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Too Many Writers Spoil The Story
As Calcanis explained in an <a href="http://blog.wired.com/business/2007/04/my_email_conver.html#more">e-mail</a> to Vogelstein, "I'm an email guy like dave winer.. And I own my words as well, and often print them on my blog (after stories come out)."
April 24, 2007
1 Min Read
Blogger Jason Calcanis recently refused to be interviewed over the phone by Wired contributing editor Fred Vogelstein. Calcanis prefers e-mail.
As Calcanis explained in an e-mail to Vogelstein, "I'm an email guy like dave winer.. And I own my words as well, and often print them on my blog (after stories come out)."Calcanis's assertion of ownership poses a real problem for the sort of authorative writing practiced by publications like Wired, not to mention InformationWeek. The sources are seceding so they can speak for themselves. Everyone wants to direct.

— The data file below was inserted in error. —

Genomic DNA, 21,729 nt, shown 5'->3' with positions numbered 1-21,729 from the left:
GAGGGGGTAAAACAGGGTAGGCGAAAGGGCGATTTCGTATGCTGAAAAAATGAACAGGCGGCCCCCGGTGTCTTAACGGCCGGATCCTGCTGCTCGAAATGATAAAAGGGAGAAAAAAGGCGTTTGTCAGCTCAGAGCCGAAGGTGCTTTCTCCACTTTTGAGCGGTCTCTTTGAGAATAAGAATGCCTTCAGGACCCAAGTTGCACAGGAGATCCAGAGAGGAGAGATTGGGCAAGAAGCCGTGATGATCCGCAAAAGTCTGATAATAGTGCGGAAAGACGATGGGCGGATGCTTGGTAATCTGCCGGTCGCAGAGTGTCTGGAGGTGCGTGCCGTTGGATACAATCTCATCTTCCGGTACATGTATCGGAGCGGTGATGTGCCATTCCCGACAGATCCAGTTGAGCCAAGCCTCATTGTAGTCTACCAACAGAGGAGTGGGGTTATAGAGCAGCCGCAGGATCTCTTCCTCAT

The result is a conversation rather than a story. Imagine every film as Rashomon and you get an idea where this is headed.
This might be manageable if the narrators were better behaved. Then it really would be a conversation. Sadly, it's too often about ego.
Calcanis made that clear when, after telling Vogelstein he would need to adapt, he wrote, "Besides I have 10,000 people come to my blog every day--i don't need wired to talk to the tech industry."
Indeed, we can all speak for ourselves, on our own terms, in press releases. We can all behave like celebrities. Won't that be grand?
About the Author(s)
Editor at Large, Enterprise Mobility
Thomas Claburn has been writing about business and technology since 1996, for publications such as New Architect, PC Computing, InformationWeek, Salon, Wired, and Ziff Davis Smart Business. Before that, he worked in film and television, having earned a not particularly useful master's degree in film production. He wrote the original treatment for 3DO's Killing Time, a short story that appeared in On Spec, and the screenplay for an independent film called The Hanged Man, which he would later direct. He's the author of a science fiction novel, Reflecting Fires, and a sadly neglected blog, Lot 49. His iPhone game, Blocfall, is available through the iTunes App Store. His wife is a talented jazz singer; he does not sing, which is for the best.
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